In this article we’ll talk about the birds of prey in Massachusetts, as well as the best times of the year and locations to find them.
Massachusetts is the most populous state in all of New England, and it has a large population of birds of prey to match.
With the Atlantic Ocean bordering it’s eastern coast — and plenty of inland forests, swamps, and grasslands — it’s no surprise that a wide array of hawks, owls, falcons, and eagles call this state their home.
Birds of Prey in Massachusetts
There are 20 different kinds of raptors found in Massachusetts including hawks, owls, falcons, and eagles — check them out below.
Hawks in Massachusetts
1. Sharp-shinned Hawk
Length: 9.4-13.4 in
Weight: 3.1-7.7 oz
Wingspan: 16.9-22.1 in
Sharp-shinned hawks may be small, but they sure are fast. Their long legs, short, round wings, and lengthy tails allow them to fly through dense forests at rapid speeds.
They’re found year-round in the eastern half of the state, but the best time to catch a glimpse of them is during the fall when they migrate.
Watch out if you keep bird feeders in the yard, these guys are well-known for snatching up unsuspecting songbirds. If you notice them perched in your yard, remove your bird feeder and replace it after a few weeks. The hawks will search for food elsewhere and the songbirds will eventually return.
2. Cooper’s Hawk
Length: 14.6-17.7 in
Weight: 7.8-24.0 oz
Wingspan: 24.4-35.4 in
Cooper’s hawks are very similar in appearance to sharp-shinned hawks, making it difficult to differentiate between the two. Both birds even share the same flap-flap-glide flying style. However, Cooper’s hawks are larger with slightly broader wings.
They’re found year-round in Massachusetts, most often on the edge of forests, but sometimes in backyards, too. Though they used to avoid populated areas, these hawks are becoming more and more common in towns, suburbs, and other urban areas — preying on the many pigeons and doves that live there.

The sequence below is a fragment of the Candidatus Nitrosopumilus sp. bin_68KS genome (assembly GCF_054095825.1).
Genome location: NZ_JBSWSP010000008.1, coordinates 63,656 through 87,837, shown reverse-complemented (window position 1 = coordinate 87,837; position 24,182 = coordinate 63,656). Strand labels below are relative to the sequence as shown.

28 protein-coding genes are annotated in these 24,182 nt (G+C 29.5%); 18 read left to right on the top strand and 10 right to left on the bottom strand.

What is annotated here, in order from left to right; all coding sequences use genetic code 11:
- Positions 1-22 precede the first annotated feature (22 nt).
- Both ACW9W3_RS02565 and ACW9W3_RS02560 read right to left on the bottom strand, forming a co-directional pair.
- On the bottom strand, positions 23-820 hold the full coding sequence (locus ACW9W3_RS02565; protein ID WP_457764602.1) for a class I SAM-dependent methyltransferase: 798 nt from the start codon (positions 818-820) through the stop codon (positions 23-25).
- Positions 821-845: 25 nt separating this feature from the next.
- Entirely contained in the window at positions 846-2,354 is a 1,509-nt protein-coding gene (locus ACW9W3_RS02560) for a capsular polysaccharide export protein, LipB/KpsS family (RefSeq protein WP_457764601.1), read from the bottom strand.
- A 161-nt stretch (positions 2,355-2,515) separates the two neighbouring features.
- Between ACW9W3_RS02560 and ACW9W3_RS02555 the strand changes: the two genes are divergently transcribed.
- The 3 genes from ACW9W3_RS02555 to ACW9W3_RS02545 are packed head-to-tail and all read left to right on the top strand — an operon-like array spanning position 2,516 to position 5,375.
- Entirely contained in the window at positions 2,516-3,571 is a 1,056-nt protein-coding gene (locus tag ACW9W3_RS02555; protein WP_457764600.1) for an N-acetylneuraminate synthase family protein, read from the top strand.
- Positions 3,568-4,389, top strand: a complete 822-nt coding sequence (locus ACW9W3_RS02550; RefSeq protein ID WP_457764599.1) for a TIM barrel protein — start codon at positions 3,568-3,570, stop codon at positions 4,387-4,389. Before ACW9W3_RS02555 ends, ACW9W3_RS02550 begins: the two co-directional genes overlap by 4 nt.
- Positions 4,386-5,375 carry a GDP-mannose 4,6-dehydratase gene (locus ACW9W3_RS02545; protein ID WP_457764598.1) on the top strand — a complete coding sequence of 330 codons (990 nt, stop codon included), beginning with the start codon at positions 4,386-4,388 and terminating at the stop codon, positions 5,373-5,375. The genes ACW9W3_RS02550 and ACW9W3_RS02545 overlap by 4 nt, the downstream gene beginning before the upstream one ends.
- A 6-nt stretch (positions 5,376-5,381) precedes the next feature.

3. Northern Goshawk
Length: 20.9-25.2 in
Weight: 22.3-48.1 oz
Northern goshawks are closely related to sharp-shinned and cooper’s hawks — except larger and more aggressive. Their coloration is mostly gray with white stripes above their red-orange eyes.
Though they’re found here year-round, they’re more secretive than these other hawks, making them harder to find. The best chance of seeing them is to head for the woods.
Be careful not to get too close to their nests though, since these defensive hawks are known for attacking people that get too close.
4. Red-shouldered Hawk
Length: 16.9-24.0 in
Weight: 17.1-27.3 oz
Wingspan: 37.0-43.7 in
Like their name implies, Red-shouldered hawks feature light, reddish barring on their pale undersides as well as white banding on their tails.
These year-round hawks of Massachusetts live in wet forests — often along streams and creeks. In the spring they’re often spotted circling over their nesting area. The translucent crescents near their wingtips are a great way to identify them.
Red-shouldered hawks and crows don’t exactly get along. They often fight and try to steal food from one another, though sometimes they do pair-up to eliminate a common enemy.
5. Broad-winged Hawk
Length: 13.4-17.3 in
Weight: 9.3-19.8 oz
Wingspan: 31.9-39.4 in
Broad-winged hawks can only be found during breeding season in Massachusetts, from around April to August. However, if you’re lucky you’ll catch their fall migration, when large flocks of thousands travel to South America.
These hawks are on the smaller side with stocky bodies and large, reddish heads. They have similar barring as the red-shouldered hawk, but with brown coloration rather than red.
You may be able to find one by listening for it’s piercing, single-pitched whistle it makes when hunting.
6. Red-tailed Hawk
Length: 17.7-25.6 in
Weight: 24.3-51.5 oz
Wingspan: 44.9-52.4 in
You’ve probably seen several Red-tailed Hawks before, as they’re one of the most common hawks in North America. Catch them year-round in Massachusetts, often perched on tall vantage points or circling overhead. Chances are you can even spot them on roadside telephone poles during your daily drive.
They feature white, creamy undersides with light, reddish brown markings as well as their namesake tail full of red feathers. When in flight you can observe their broad, rounded wings and short tail, a signature buteo hawk silhouette.
Listen for their iconic raptor screech — you’ll surely recognize it as the same call used for hawks, and other birds of prey, in most movies and television shows. This article has even more interesting facts about Red-tailed hawks.
7. Rough-legged Hawk
Length: 18.5-20.5 in
Weight: 25.2-49.4 oz
Wingspan: 52.0-54.3 in